Ryan Holmes in Fast Company – The price of (not) tweeting at work: The new $1.3-trillion business case
A post by HootSuite CEO Ryan Holmes was featured in Fast Company yesterday. Holmes explores a new report from McKinsey Global Institute suggesting social media can unlock up to $1.3 trillion in value potential in large enterprises. You can check out the story, and the surprising ways social is saving businesses money, here.
Among many CEOs, the perception remains that social media in the workplace is a dangerous distraction. Case in point: While 1.43 billion people worldwide use social media, many executives contend that social media does little to support the bottom line. Resistance from the top means that some of the planet’s biggest companies remain stubbornly “anti-social.”
But a new report from consulting giants McKinsey makes a pretty compelling business case for the introduction of social media in the workplace. Social technologies stand to unlock from $900 billion to $1.3 trillion in value potential, according to the report. And that’s in just four key sectors: advanced manufacturing, professional services, consumer financial services and consumer packaged goods.
Contrary to expectations, a full two-thirds of the value unlocked by social media rests in “improved communications and collaboration within and across enterprises.” In other words, social media stands to radically boost productivity – not hurt it. The report forecasts that in the months and years ahead everything from product development to operations and distribution will benefit from the application of social media.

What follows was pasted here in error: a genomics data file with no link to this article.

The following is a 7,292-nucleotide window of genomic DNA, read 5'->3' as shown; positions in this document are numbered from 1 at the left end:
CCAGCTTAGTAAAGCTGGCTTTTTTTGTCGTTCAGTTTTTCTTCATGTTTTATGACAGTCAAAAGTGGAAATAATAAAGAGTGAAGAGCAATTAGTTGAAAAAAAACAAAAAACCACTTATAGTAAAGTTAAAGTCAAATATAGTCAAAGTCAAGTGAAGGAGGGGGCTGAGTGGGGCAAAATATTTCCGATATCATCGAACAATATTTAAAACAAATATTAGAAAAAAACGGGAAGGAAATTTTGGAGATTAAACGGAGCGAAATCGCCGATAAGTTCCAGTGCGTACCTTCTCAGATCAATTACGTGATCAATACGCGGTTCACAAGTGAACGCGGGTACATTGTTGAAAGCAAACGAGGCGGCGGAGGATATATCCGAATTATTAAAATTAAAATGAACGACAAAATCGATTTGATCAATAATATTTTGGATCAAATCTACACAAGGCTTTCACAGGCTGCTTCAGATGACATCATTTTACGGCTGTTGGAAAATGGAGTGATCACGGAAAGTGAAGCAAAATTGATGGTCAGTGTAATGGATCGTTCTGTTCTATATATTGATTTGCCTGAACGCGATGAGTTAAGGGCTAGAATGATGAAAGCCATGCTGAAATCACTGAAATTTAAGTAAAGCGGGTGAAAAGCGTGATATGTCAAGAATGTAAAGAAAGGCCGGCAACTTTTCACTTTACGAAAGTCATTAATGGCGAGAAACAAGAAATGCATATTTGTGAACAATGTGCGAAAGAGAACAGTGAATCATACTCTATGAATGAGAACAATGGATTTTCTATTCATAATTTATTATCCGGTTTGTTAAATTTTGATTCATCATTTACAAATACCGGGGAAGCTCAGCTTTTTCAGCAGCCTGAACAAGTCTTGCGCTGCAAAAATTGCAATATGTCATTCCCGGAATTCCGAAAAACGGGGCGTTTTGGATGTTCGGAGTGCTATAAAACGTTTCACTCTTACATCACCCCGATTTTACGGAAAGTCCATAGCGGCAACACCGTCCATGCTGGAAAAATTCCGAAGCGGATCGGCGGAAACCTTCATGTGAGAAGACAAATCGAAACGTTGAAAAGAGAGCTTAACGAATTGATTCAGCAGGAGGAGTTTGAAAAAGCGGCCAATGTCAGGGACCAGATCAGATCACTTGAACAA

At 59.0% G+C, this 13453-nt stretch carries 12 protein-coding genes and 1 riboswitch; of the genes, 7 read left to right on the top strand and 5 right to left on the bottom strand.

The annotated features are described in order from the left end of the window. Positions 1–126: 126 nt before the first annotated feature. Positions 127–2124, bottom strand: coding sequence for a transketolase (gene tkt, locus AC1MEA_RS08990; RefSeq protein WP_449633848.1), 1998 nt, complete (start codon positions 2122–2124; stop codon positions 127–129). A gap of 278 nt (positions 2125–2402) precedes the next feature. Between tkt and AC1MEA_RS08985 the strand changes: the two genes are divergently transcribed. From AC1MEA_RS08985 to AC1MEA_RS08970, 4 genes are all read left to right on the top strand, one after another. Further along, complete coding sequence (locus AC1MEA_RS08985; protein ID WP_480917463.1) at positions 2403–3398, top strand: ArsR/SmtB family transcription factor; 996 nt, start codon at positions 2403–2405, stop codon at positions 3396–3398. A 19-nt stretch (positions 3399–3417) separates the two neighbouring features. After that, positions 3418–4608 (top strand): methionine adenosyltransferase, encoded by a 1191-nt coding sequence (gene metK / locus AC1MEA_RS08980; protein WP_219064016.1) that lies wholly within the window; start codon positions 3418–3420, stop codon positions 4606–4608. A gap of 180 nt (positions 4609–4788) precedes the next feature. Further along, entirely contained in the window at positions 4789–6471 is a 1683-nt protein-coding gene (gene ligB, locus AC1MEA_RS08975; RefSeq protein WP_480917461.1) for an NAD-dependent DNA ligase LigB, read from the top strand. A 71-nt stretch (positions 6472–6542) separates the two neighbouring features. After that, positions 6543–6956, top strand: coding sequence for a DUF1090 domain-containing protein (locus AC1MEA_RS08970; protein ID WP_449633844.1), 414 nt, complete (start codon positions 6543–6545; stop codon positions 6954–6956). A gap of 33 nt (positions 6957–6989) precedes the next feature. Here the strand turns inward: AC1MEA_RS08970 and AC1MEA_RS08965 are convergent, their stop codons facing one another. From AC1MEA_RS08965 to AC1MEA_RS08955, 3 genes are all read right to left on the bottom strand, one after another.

And while some CEOs have been a little slow on the uptake, enterprises large and small have already started to embrace these benefits. According to the McKinsey findings, 72 percent of companies surveyed report using social technologies. And 90 percent of those companies already see tangible benefits.
They’re turning to social technologies – from wikis to inside-the-firewall networks – for applications that go way beyond just marketing to customers. R&D, HR, sales and operations are all going social. Uses embrace everything from brainstorming products, sussing out job applicants and fostering sales leads to streamlining customer service and forecasting supply chains.
On an enterprise-wide level, benefits can be profound. Using searchable chat and internal networking in place of email, for instance, can radically boost productivity as “dark matter” trapped in inboxes becomes accessible to everyone. With the right social technologies, managers can reach across department walls to connect directly with high-skill workers. Knowledge trapped in departmental silos can be freed up for everyone’s consumption.
A prime example is offered by a wave of new tools that bring Facebook-like functionality inside the company firewall. Employees can post to internal conversation threads, allowing problems to be crowdsourced. Virtual groups allow far-flung teams at multinationals to come together, collaborating more intimately than via email or phone. The end result is surprisingly quaint: High technology enables the efficiency of the old-fashioned conversation – the real-time, face-to-face exchange of information – to scale across the enterprise.
And that’s just the start. According to McKinsey, only five percent of communications and content use in the U.S. takes place on social networks. Excitement about future prospects for social technologies has already translated into some major purchases by tech’s biggest players. Software titans from Microsoft to Oracle and Salesforce have spent billions this year buying up social media tools to add to their enterprise packages.
For the full story, check out Holmes’ article on the Fast Company website.